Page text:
via Chief Keef Talks Rehab, ‘Bang 3’ Album & Learning How to Surf | Billboard.

Cannibal Capitalism is best thought of as a pattern of mediated communication about morality.  Along with viewing people getting hurt and enjoying it (Jackass, NFL, Ultimate Fighting) we also get the moral commentary from the narrators and participants about that suffering.

Part of the narration of morality that comes with hip hop and cannibal capitalism is a kind of racism+classism+paternalism.  When the articles were popping about Odd Future, the dominant story was just how naughty they were and emphasizing the difficulties they got into.  Very little conversation about music, and heavy emphasis on the disciplining of (usually) young black men.

The quote from the Billboard article is the opening passage.  Do you think it invites a kind of moral judgement?  Do you wonder what this rapper did to get this punishment?  Is it framed in a way to encourage you to read it as an omniscient person who hasn’t had this kind of difficulty, shaking your head in faux-sympathy?

There is no doubt that Chief Keef is at the core of a major moral panic.  One part of the division is the fascinating language used to divide people up.  Richard Sherman and the significance of the representation of thug:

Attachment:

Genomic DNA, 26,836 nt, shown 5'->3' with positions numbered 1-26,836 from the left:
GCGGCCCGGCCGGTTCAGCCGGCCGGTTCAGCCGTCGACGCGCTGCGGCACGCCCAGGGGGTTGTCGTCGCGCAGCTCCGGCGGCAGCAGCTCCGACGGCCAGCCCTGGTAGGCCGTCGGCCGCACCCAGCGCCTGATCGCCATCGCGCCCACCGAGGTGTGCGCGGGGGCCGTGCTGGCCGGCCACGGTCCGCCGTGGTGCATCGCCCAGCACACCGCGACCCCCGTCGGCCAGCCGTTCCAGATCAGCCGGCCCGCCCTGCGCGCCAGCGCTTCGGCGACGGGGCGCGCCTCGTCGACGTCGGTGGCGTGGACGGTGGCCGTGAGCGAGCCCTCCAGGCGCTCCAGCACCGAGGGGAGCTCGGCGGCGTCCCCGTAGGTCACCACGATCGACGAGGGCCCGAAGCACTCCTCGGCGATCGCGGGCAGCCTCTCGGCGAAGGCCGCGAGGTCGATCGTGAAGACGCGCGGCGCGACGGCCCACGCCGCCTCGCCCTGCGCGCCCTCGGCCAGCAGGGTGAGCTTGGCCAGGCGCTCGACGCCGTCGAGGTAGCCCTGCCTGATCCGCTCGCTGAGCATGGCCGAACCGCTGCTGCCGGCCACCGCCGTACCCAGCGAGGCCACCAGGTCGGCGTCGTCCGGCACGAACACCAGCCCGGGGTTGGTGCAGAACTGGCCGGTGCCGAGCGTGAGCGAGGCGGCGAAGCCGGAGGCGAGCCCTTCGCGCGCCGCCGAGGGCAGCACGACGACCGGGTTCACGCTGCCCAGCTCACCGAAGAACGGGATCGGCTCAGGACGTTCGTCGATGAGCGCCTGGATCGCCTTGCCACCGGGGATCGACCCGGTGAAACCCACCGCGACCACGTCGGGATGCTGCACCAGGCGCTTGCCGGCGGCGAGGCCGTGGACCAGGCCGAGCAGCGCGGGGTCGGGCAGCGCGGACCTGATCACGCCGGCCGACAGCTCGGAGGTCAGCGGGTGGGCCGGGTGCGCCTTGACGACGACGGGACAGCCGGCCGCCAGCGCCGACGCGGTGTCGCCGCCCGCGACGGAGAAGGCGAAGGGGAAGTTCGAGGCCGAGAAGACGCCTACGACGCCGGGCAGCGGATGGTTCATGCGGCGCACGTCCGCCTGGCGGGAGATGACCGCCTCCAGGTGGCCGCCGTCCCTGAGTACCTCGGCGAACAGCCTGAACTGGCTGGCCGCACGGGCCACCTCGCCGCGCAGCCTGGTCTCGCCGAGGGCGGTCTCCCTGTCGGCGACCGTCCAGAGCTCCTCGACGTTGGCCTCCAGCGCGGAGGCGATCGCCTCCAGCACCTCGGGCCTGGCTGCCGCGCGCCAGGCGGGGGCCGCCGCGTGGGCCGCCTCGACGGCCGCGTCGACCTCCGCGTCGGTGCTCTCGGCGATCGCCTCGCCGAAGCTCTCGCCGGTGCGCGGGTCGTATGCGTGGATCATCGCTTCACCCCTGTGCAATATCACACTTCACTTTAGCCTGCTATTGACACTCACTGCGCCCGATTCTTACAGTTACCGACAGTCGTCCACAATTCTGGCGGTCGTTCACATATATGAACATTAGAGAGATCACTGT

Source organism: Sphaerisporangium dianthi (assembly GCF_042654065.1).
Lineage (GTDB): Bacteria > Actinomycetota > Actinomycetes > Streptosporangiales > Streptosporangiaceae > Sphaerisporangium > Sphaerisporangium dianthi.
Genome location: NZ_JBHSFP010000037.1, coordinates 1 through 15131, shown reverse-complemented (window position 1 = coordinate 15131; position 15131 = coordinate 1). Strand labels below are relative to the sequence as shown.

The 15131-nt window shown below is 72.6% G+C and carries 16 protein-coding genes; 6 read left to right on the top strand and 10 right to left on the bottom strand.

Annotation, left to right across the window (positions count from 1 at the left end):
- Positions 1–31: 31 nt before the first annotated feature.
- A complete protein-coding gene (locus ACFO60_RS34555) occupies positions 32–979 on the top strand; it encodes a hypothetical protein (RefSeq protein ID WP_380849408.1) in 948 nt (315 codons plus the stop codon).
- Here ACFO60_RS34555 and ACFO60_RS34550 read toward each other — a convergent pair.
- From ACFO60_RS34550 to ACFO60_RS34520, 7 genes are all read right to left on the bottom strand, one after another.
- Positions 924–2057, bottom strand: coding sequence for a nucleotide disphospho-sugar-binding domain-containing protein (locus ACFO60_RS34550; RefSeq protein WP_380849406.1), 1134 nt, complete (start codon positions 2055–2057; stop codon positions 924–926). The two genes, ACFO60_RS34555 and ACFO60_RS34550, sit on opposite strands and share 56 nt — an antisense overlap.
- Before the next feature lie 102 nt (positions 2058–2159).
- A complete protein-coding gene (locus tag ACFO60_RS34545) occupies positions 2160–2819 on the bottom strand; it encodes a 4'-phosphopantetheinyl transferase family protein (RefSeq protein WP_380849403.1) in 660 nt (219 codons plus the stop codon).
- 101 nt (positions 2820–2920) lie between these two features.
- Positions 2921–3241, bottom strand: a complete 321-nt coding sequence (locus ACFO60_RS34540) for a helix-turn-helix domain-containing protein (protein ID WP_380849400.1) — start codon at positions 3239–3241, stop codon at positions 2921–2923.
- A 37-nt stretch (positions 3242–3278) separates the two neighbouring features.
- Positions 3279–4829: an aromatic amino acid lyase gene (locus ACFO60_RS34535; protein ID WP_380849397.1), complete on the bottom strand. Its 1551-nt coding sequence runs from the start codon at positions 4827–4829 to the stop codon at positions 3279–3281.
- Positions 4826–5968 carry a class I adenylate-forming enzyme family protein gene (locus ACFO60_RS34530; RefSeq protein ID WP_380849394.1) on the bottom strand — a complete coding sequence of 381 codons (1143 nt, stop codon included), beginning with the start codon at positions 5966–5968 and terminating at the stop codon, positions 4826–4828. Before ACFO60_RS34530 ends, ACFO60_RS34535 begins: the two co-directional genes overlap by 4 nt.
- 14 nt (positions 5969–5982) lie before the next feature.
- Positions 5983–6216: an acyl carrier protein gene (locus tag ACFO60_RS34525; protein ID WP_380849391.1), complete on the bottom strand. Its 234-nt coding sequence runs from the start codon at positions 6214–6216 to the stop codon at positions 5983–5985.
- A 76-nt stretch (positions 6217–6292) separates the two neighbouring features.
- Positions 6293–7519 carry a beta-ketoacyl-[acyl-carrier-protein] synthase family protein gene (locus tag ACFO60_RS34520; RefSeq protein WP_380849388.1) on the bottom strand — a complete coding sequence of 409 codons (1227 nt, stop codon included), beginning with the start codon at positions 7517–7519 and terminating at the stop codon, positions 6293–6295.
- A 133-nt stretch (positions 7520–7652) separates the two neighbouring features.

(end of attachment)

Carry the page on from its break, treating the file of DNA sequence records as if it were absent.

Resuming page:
I wonder if the exciting pleasure of the music and imagery of Chief Keef experiencing suffering, particularly mapping up to the discipline and punish strategy of suffering/redemption (recycled) is part of the appeal?

Public consumption of rap stars and their back stories usually includes a kind of nefarious sharing of information.  I went over to my buddies house and we listened to music and also to a 5 minute rant from KRS-ONE threatening some dude over a van robbery.

Hip hop fans are usually fiends for gossip, and interested in the music, culture, language and well, anything of our favorite musicians.

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Waka and Gucci fall 2013